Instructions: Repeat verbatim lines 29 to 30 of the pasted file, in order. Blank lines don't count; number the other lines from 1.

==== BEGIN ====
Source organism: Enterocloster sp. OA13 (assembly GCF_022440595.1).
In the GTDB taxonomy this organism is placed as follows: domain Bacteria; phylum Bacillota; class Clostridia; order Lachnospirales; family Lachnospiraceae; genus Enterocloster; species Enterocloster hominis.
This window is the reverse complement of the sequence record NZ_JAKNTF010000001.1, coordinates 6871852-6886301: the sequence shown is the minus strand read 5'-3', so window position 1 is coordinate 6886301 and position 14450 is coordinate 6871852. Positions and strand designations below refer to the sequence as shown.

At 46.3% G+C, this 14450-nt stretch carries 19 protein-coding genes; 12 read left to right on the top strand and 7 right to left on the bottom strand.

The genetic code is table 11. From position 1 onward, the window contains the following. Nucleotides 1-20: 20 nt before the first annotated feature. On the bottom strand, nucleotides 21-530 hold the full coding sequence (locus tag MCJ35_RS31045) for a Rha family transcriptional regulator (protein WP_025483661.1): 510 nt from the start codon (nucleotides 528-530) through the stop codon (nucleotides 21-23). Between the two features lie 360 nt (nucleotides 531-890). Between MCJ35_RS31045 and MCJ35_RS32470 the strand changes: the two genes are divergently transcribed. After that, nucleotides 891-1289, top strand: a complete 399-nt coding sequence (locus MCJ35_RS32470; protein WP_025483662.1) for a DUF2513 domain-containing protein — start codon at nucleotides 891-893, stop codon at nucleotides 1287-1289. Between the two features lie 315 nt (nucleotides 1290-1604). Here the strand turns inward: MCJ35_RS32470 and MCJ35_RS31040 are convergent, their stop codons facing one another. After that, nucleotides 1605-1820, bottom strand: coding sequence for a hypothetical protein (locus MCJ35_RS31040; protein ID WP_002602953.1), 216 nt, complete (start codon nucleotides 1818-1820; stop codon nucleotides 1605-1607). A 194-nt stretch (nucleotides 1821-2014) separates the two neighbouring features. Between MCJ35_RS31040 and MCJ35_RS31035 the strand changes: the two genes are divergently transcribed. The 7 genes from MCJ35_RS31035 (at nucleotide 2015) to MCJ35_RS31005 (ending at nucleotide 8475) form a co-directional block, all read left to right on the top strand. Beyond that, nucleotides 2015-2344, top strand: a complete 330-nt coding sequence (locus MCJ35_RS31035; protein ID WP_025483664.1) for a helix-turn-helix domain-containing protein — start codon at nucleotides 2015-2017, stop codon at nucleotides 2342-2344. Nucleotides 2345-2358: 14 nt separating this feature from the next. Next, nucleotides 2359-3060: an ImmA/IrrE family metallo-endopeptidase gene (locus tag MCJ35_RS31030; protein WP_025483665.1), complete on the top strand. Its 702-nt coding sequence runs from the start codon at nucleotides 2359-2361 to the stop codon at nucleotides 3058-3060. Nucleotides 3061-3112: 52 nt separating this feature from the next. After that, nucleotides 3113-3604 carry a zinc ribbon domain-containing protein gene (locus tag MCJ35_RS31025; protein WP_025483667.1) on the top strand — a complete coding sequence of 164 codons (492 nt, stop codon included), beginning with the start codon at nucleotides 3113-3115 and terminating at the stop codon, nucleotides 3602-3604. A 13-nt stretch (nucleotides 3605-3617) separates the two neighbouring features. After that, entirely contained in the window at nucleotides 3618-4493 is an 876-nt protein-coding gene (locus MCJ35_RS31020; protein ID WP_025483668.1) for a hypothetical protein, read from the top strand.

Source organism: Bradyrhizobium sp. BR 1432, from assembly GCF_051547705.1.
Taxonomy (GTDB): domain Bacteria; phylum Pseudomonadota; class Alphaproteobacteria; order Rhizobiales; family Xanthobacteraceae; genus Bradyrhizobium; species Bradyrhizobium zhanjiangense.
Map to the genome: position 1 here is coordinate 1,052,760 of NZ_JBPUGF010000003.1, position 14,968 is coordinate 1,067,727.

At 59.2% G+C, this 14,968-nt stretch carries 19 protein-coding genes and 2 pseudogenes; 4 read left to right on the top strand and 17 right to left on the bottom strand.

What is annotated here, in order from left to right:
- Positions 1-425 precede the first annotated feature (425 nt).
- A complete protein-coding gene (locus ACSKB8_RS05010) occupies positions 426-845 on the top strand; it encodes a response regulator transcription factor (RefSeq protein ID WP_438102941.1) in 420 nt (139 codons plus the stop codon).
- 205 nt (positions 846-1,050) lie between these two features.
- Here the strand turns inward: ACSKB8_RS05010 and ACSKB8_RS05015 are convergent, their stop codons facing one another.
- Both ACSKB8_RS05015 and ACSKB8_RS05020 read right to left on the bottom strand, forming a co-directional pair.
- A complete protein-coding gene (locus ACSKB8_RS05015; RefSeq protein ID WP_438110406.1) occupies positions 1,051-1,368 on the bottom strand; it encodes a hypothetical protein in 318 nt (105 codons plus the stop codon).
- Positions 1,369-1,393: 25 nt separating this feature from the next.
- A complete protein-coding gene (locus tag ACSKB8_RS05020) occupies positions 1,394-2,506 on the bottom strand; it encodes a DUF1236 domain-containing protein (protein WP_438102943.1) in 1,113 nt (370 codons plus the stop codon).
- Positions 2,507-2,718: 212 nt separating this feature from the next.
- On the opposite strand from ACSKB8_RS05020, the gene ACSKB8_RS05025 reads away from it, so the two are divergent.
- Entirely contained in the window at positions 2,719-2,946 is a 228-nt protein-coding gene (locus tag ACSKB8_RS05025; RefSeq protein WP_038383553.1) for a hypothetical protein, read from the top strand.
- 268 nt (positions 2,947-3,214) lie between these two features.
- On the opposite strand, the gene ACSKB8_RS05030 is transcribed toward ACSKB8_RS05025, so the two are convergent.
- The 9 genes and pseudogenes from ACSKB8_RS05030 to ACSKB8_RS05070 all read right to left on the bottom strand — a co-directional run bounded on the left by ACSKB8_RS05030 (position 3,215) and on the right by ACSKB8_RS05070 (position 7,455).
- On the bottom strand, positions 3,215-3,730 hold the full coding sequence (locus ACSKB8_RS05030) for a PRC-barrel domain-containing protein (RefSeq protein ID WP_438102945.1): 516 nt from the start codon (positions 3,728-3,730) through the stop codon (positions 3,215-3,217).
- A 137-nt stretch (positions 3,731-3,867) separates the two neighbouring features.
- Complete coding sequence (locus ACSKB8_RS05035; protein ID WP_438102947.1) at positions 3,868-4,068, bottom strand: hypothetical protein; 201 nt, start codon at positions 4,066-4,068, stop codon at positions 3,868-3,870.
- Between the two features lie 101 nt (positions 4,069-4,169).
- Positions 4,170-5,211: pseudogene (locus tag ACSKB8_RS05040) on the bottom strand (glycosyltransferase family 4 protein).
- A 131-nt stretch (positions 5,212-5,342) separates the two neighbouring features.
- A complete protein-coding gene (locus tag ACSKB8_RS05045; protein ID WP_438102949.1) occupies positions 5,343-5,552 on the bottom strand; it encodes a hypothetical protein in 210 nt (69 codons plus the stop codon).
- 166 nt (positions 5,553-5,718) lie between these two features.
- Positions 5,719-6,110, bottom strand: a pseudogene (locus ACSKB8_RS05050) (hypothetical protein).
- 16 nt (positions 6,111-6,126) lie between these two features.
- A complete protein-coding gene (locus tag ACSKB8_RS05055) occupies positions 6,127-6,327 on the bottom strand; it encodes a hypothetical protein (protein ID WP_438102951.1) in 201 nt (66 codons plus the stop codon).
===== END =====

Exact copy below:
- Positions 4,170-5,211: pseudogene (locus tag ACSKB8_RS05040) on the bottom strand (glycosyltransferase family 4 protein).
- A 131-nt stretch (positions 5,212-5,342) separates the two neighbouring features.